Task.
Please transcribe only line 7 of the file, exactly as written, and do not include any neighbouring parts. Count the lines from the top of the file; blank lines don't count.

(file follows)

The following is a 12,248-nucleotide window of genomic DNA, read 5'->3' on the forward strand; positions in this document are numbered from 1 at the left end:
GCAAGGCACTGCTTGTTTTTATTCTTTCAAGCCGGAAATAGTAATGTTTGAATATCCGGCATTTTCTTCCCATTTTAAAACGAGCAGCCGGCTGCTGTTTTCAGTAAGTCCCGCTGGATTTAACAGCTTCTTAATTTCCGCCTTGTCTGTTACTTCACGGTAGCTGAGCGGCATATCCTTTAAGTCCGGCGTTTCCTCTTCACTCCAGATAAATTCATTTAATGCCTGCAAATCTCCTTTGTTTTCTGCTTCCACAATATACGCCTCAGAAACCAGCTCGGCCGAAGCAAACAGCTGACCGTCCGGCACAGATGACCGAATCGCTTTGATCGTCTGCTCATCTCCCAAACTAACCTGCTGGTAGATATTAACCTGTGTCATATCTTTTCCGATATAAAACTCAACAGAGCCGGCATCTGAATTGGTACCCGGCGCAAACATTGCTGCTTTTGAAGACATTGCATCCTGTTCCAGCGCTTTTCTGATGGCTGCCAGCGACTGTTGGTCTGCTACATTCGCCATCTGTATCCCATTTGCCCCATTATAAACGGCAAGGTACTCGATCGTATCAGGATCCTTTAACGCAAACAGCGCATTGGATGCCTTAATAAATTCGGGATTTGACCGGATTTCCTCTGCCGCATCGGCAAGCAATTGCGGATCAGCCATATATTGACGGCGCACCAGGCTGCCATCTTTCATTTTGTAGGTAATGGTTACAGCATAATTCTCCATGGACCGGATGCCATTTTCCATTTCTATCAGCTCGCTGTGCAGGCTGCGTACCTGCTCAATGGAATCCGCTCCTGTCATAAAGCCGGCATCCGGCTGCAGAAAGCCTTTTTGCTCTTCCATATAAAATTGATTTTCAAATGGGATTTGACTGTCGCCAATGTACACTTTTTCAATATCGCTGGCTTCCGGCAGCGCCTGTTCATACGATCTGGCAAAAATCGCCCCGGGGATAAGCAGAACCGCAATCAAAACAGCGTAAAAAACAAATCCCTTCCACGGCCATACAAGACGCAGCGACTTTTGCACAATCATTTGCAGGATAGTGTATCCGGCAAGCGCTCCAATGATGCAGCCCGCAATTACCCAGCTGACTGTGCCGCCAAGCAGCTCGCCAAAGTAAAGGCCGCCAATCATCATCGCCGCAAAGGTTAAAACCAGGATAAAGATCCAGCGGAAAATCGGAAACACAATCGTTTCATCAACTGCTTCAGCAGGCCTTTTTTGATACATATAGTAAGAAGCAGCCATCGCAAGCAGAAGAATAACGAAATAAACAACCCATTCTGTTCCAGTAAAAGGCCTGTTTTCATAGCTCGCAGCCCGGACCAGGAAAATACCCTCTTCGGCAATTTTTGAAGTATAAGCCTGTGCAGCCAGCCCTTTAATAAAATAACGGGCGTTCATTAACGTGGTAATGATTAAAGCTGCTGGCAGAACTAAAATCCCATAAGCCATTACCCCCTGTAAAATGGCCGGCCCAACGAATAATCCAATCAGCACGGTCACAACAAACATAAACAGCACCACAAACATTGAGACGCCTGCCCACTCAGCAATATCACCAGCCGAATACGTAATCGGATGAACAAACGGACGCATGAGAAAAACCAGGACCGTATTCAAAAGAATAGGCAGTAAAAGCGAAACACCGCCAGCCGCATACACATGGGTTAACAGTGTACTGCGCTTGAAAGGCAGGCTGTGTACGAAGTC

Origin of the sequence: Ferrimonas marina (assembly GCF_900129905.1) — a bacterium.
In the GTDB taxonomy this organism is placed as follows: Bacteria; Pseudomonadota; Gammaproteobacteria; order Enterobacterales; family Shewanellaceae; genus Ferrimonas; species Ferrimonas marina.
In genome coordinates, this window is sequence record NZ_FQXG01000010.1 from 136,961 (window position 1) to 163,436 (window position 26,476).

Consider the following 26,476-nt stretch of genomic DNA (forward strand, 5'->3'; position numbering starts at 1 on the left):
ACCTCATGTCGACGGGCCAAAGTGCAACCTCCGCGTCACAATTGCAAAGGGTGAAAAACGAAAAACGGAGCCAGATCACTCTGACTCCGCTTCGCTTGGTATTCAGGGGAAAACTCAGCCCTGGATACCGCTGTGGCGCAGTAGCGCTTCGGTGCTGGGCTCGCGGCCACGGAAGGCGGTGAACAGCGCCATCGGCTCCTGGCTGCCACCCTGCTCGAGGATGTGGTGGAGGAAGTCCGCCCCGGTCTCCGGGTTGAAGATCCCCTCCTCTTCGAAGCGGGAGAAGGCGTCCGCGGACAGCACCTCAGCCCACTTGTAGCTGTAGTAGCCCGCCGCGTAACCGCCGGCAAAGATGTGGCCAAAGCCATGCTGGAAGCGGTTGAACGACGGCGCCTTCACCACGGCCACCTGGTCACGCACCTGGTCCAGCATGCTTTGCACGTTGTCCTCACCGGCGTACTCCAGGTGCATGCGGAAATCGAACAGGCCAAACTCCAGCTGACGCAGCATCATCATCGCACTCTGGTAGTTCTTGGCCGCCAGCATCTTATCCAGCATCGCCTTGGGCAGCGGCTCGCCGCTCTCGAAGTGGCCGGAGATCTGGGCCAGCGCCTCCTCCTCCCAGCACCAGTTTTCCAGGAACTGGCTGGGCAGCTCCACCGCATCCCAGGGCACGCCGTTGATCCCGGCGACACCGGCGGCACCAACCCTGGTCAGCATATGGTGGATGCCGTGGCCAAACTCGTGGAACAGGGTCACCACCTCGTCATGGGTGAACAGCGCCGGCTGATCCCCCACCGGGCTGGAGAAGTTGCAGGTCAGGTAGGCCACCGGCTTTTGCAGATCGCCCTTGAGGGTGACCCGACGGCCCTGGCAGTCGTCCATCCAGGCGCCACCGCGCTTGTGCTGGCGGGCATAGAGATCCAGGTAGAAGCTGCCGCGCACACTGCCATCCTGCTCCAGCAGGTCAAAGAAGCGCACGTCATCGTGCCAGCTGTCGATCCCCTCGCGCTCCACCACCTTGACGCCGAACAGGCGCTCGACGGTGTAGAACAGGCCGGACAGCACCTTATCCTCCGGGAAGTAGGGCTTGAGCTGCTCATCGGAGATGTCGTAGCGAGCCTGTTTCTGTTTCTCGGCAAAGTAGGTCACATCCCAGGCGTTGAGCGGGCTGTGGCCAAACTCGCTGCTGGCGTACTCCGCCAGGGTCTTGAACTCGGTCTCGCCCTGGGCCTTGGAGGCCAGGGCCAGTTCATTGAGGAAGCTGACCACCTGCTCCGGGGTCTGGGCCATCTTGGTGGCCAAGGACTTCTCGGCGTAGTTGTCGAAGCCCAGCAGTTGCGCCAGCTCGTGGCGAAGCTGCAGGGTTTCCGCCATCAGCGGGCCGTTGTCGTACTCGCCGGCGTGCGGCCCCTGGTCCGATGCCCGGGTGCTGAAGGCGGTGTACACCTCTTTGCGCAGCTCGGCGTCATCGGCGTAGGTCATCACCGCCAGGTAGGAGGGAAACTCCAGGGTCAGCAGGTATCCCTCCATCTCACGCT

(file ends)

ACCTCATGTCGACGGGCCAAAGTGCAACCTCCGCGTCACAATTGCAAAGGGTGAAAAACGAAAAACGGAGCCAGATCACTCTGACTCCGCTTCGCTTGGTATTCAGGGGAAAACTCAGCCCTGGATACCGCTGTGGCGCAGTAGCGCTTCGGTGCTGGGCTCGCGGCCACGGAAGGCGGTGAACAGCGCCATCGGCTCCTGGCTGCCACCCTGCTCGAGGATGTGGTGGAGGAAGTCCGCCCCGGTCTCCGGGTTGAAGATCCCCTCCTCTTCGAAGCGGGAGAAGGCGTCCGCGGACAGCACCTCAGCCCACTTGTAGCTGTAGTAGCCCGCCGCGTAACCGCCGGCAAAGATGTGGCCAAAGCCATGCTGGAAGCGGTTGAACGACGGCGCCTTCACCACGGCCACCTGGTCACGCACCTGGTCCAGCATGCTTTGCACGTTGTCCTCACCGGCGTACTCCAGGTGCATGCGGAAATCGAACAGGCCAAACTCCAGCTGACGCAGCATCATCATCGCACTCTGGTAGTTCTTGGCCGCCAGCATCTTATCCAGCATCGCCTTGGGCAGCGGCTCGCCGCTCTCGAAGTGGCCGGAGATCTGGGCCAGCGCCTCCTCCTCCCAGCACCAGTTTTCCAGGAACTGGCTGGGCAGCTCCACCGCATCCCAGGGCACGCCGTTGATCCCGGCGACACCGGCGGCACCAACCCTGGTCAGCATATGGTGGATGCCGTGGCCAAACTCGTGGAACAGGGTCACCACCTCGTCATGGGTGAACAGCGCCGGCTGATCCCCCACCGGGCTGGAGAAGTTGCAGGTCAGGTAGGCCACCGGCTTTTGCAGATCGCCCTTGAGGGTGACCCGACGGCCCTGGCAGTCGTCCATCCAGGCGCCACCGCGCTTGTGCTGGCGGGCATAGAGATCCAGGTAGAAGCTGCCGCGCACACTGCCATCCTGCTCCAGCAGGTCAAAGAAGCGCACGTCATCGTGCCAGCTGTCGATCCCCTCGCGCTCCACCACCTTGACGCCGAACAGGCGCTCGACGGTGTAGAACAGGCCGGACAGCACCTTATCCTCCGGGAAGTAGGGCTTGAGCTGCTCATCGGAGATGTCGTAGCGAGCCTGTTTCTGTTTCTCGGCAAAGTAGGTCACATCCCAGGCGTTGAGCGGGCTGTGGCCAAACTCGCTGCTGGCGTACTCCGCCAGGGTCTTGAACTCGGTCTCGCCCTGGGCCTTGGAGGCCAGGGCCAGTTCATTGAGGAAGCTGACCACCTGCTCCGGGGTCTGGGCCATCTTGGTGGCCAAGGACTTCTCGGCGTAGTTGTCGAAGCCCAGCAGTTGCGCCAGCTCGTGGCGAAGCTGCAGGGTTTCCGCCATCAGCGGGCCGTTGTCGTACTCGCCGGCGTGCGGCCCCTGGTCCGATGCCCGGGTGCTGAAGGCGGTGTACACCTCTTTGCGCAGCTCGGCGTCATCGGCGTAGGTCATCACCGCCAGGTAGGAGGGAAACTCCAGGGTCAGCAGGTATCCCTCCATCTCACGCT